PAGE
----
Justin and Javen FannWoodbury, TN

Pictured from left to right: Javen Fann; Matt Feno, NRCS District Conservationist in Warren County; J. Daxton Fann, Javen’s son; and Justin Fann

Justin and Javen Fann

Warren and Cannon County Soil and Water Conservation Districts

Woodburry, Tennessee

Brothers Justin and Javen Fann farm 1,800 acres of corn, wheat and soybean in Warren and Cannon Counties. As third-generation farmers, they take after their father, who always told them to be stewards of the land.

Their dad started them on their soil health journey, planting on the contour and building terraces. In the 1980s, the family began planting crops with a no-till planter. Even when they tilled, their dad was very particular about when and where he did it.

The family knew no-till was the key to preserving the land, so they experimented with the practice until they were happy with the results. Subsequently, most of their crops have been no-tilled since the late 1980s. For the family, tillage is not an option.

The Fann brothers used to bale their wheat and double-crop soybeans into the wheat stubble, but they noticed that this left their soil hard and caused substantial runoff. In 2000, they decided to stop baling the straw and leave the soil in their no-till system. However, they didn’t see the improvement in water infiltration that they desired. They also tried a monoculture cover crop of Austrian winter peas and felt it was a “train wreck.”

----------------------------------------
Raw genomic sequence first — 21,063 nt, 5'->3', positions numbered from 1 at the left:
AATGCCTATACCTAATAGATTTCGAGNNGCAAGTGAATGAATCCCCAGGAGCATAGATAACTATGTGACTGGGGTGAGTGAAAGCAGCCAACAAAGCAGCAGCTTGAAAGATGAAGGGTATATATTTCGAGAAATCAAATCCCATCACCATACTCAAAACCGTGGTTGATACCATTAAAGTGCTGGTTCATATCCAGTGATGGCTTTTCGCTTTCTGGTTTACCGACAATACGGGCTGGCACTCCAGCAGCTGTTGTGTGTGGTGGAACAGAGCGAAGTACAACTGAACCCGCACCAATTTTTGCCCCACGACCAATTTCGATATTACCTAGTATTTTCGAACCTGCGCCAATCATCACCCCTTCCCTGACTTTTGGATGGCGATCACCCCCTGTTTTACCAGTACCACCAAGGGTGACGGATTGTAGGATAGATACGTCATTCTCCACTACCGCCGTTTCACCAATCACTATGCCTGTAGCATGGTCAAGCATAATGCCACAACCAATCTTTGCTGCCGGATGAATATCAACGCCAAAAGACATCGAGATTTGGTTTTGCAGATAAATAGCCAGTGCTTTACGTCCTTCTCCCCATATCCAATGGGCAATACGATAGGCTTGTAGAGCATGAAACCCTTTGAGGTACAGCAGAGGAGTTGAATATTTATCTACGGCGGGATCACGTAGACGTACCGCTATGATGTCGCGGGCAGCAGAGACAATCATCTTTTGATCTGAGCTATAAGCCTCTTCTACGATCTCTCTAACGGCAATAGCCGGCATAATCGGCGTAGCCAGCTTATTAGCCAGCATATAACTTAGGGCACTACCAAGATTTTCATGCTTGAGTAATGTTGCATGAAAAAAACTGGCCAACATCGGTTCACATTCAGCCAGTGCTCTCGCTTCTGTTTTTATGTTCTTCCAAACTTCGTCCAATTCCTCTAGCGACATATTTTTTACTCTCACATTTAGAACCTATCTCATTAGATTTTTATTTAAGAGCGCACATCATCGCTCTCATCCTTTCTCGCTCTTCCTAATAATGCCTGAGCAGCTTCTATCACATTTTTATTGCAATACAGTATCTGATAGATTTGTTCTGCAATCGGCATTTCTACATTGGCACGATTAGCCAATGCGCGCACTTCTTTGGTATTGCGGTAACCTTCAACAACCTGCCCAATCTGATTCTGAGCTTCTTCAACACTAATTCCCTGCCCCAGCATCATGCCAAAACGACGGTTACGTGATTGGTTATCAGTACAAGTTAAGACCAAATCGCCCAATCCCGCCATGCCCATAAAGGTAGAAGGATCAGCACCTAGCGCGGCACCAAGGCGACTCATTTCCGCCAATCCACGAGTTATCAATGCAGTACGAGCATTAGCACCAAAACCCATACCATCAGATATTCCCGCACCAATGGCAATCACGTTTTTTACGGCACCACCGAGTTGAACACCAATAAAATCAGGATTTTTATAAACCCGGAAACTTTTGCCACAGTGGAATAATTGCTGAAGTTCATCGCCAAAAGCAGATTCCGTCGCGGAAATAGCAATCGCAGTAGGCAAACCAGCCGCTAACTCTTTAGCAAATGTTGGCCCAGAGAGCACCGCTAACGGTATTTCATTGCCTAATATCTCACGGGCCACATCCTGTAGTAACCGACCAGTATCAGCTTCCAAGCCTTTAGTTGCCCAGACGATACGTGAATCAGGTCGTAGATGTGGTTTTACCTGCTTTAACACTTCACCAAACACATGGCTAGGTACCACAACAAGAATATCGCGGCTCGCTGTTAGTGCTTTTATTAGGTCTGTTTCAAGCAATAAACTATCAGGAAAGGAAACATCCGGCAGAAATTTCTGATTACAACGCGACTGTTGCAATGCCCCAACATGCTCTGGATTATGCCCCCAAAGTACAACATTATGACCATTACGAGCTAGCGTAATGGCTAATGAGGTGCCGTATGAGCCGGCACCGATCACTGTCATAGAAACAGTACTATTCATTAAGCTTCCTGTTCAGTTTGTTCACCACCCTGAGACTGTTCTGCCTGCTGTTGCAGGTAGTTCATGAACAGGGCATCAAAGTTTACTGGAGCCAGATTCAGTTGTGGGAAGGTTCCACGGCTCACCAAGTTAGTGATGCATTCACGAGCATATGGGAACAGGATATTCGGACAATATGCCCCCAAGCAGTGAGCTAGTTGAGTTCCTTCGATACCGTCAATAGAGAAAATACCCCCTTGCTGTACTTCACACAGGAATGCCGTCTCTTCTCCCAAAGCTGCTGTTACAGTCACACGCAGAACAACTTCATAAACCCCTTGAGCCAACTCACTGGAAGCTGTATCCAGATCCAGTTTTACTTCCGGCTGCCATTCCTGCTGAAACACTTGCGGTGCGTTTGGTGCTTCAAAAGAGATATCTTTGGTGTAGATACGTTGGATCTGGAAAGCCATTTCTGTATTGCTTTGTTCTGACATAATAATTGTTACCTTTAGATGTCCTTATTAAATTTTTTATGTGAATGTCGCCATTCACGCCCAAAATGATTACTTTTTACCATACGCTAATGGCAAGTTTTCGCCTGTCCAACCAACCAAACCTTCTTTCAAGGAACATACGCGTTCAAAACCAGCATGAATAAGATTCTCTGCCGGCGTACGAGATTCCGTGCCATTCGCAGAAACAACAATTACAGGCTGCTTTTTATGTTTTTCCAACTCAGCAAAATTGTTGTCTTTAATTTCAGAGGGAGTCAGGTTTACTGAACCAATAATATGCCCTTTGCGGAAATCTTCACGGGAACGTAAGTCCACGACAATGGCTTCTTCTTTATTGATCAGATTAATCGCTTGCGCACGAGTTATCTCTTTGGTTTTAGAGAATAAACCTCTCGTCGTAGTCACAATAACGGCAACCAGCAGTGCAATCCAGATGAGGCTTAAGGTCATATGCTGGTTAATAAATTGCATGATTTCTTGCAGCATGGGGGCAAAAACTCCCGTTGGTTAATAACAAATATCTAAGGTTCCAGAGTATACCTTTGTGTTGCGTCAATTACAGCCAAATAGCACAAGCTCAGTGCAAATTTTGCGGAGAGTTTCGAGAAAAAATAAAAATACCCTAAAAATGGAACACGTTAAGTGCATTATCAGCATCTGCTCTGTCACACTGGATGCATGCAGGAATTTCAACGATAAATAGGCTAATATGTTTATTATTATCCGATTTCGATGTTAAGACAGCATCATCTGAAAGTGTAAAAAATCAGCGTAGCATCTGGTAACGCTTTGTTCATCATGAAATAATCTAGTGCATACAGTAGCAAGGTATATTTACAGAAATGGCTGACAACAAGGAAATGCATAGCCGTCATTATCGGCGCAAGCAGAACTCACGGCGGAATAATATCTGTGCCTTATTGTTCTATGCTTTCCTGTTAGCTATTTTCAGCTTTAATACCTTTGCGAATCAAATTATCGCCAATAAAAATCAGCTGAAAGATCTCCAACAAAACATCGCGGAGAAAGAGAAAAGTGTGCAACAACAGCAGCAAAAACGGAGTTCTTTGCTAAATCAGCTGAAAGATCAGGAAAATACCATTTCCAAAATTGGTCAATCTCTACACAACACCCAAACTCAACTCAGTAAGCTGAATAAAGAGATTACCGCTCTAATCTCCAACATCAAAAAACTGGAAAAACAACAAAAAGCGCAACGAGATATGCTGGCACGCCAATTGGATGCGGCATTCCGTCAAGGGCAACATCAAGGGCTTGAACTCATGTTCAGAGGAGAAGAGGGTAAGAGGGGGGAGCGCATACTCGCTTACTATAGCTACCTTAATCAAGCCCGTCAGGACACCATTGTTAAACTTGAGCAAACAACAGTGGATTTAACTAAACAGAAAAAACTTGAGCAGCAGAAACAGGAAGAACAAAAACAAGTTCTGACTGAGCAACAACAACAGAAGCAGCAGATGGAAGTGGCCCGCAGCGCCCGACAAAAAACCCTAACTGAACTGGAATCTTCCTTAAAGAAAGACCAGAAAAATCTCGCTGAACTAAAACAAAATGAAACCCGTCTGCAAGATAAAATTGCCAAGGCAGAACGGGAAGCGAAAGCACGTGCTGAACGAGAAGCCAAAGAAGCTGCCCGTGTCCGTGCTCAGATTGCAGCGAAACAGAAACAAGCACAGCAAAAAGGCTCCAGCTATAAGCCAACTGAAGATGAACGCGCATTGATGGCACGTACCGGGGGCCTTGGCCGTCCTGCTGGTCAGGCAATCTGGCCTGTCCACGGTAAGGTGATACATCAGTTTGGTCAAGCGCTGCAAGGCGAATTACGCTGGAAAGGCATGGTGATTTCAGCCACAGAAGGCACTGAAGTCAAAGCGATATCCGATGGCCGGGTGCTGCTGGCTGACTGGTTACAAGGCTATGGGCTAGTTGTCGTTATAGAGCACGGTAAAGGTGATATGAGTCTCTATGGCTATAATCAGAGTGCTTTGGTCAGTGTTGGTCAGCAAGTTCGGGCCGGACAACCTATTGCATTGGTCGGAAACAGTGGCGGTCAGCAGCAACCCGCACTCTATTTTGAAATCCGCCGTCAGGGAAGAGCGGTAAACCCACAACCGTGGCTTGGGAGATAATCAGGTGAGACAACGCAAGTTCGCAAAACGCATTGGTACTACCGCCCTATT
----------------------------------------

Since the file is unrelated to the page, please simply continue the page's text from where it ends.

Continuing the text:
Matt Feno, NRCS District Conservationist for Warren County Soil and Water Conservation District, convinced the brothers to try a multi-species cover crop mixture in 2015. They seeded cereal rye, triticale, crimson clover, hairy vetch, canola, Daikon radishes and Austrian winter peas.

In May of 2015, they sampled the covers and estimated that there was 25,000 pounds of wet biomass. Although NRCS employees were wary about this high amount, the brothers were not concerned, and they precision planted their corn with excelled stands.

After just one year of trying the heavily diverse cover crop mixture, the brothers said they noticed a difference in yields, as well as soil temperature and texture. Their soils were softer and held more moisture. They also continue to see reduced runoff. These benefits are sure to increase in the future.

Updated May 2020.

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